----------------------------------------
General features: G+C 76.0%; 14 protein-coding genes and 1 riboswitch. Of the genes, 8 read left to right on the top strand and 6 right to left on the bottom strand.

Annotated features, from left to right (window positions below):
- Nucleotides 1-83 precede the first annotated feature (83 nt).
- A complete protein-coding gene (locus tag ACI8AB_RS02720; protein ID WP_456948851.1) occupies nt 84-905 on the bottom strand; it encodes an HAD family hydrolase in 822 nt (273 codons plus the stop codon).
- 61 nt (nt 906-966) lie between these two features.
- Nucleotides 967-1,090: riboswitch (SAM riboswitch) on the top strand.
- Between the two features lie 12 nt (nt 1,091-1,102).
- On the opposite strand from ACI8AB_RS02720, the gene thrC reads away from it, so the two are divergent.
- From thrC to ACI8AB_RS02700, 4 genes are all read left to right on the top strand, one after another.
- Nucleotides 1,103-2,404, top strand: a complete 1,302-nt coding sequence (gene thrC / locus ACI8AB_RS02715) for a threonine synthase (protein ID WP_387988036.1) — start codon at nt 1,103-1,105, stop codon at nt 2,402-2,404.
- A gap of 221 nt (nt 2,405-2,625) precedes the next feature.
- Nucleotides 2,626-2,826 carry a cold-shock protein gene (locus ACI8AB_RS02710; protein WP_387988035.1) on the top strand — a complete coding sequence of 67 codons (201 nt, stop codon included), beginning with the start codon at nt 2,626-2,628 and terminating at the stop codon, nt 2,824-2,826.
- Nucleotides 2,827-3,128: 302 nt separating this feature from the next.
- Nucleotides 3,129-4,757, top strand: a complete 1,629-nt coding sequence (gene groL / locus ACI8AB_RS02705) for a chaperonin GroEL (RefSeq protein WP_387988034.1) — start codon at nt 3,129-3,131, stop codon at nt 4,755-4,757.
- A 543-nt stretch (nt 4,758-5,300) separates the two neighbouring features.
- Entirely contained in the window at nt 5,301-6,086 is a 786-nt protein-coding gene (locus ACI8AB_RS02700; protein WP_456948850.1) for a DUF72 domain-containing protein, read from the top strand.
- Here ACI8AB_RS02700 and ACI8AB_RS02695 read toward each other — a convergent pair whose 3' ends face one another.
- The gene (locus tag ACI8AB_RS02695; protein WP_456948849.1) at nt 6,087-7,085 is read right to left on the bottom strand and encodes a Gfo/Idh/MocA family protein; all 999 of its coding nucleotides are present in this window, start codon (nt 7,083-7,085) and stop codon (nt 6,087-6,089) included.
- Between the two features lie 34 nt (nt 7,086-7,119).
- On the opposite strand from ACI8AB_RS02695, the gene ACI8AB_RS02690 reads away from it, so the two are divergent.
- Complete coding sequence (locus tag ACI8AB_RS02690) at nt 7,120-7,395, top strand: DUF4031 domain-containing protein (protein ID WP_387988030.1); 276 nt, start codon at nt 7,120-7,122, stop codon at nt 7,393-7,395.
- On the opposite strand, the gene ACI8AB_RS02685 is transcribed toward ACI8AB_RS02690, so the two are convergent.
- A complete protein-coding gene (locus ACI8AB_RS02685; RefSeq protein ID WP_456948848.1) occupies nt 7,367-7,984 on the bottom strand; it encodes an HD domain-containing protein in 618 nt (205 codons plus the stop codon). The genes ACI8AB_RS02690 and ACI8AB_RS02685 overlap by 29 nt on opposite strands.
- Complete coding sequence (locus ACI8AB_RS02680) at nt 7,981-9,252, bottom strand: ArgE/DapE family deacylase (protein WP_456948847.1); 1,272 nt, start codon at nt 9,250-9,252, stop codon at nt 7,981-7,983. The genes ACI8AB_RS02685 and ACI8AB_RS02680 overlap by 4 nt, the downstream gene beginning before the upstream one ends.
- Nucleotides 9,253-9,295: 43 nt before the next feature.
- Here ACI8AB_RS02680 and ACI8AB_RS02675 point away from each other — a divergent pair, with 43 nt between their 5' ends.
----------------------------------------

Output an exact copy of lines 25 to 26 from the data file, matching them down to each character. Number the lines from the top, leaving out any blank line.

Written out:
- Nucleotides 9,253-9,295: 43 nt before the next feature.
- Here ACI8AB_RS02680 and ACI8AB_RS02675 point away from each other — a divergent pair, with 43 nt between their 5' ends.